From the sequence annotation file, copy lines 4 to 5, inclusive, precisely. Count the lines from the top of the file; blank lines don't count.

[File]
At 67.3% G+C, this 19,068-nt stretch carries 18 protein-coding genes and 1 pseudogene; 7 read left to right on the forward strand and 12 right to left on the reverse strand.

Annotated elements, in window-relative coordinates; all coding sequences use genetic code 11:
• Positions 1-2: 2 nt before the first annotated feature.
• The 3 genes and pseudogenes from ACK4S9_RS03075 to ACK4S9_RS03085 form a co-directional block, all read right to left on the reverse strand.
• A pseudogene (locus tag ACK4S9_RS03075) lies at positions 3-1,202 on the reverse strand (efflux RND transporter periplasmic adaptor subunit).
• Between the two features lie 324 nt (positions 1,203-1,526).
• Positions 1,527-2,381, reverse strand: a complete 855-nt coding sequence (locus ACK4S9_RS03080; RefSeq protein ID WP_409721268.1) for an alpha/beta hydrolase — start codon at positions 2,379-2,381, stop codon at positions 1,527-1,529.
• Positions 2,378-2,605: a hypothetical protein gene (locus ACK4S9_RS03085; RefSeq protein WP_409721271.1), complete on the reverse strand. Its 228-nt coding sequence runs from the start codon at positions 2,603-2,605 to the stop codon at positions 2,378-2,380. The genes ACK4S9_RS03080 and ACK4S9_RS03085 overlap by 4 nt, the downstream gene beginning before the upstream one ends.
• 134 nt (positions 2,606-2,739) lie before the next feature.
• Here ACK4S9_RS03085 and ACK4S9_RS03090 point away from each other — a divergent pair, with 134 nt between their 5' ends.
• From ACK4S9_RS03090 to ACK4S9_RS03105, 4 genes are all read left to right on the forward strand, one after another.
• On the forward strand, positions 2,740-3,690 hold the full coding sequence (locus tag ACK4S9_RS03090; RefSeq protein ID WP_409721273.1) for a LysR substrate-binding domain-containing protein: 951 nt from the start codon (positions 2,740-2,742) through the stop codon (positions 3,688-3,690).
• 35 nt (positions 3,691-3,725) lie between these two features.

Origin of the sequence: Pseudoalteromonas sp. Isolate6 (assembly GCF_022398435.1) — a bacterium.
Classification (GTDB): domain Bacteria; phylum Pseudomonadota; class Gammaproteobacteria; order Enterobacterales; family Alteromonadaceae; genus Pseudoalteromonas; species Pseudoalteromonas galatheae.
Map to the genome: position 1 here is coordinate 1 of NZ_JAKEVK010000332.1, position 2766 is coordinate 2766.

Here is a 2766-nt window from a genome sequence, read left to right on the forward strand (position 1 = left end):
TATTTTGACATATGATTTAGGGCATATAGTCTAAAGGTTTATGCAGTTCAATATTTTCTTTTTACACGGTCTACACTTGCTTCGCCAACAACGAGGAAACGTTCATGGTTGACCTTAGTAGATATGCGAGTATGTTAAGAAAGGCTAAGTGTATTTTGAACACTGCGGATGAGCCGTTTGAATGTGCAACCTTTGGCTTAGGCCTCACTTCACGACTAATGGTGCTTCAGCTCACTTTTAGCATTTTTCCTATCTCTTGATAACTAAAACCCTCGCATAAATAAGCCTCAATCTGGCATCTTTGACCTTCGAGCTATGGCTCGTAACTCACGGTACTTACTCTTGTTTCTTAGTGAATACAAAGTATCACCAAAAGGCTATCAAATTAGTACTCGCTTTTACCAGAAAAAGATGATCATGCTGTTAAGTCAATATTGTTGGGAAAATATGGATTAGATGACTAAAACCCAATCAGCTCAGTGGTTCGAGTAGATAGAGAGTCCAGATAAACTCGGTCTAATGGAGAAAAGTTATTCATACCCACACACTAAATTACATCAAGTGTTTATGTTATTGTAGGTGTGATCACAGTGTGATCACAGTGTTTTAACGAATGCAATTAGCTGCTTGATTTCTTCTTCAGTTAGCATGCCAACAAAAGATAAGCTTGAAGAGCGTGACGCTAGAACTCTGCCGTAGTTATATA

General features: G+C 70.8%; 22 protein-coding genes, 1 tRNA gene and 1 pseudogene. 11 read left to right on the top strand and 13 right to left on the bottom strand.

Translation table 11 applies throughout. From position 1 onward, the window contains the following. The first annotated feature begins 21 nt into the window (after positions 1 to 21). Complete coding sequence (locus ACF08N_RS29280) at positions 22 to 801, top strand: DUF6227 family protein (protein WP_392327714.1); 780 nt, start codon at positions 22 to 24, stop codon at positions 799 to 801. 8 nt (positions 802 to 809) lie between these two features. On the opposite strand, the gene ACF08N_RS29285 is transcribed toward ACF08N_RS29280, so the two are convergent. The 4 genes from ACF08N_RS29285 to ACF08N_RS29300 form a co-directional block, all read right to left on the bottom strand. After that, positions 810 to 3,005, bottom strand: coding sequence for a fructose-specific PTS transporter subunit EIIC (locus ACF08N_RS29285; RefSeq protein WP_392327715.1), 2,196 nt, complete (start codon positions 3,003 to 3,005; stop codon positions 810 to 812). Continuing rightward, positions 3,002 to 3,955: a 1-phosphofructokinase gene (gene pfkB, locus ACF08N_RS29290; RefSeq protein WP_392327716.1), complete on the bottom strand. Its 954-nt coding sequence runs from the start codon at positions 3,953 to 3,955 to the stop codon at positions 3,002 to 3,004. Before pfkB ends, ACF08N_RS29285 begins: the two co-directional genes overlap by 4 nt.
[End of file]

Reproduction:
• The 3 genes and pseudogenes from ACK4S9_RS03075 to ACK4S9_RS03085 form a co-directional block, all read right to left on the reverse strand.
• A pseudogene (locus tag ACK4S9_RS03075) lies at positions 3-1,202 on the reverse strand (efflux RND transporter periplasmic adaptor subunit).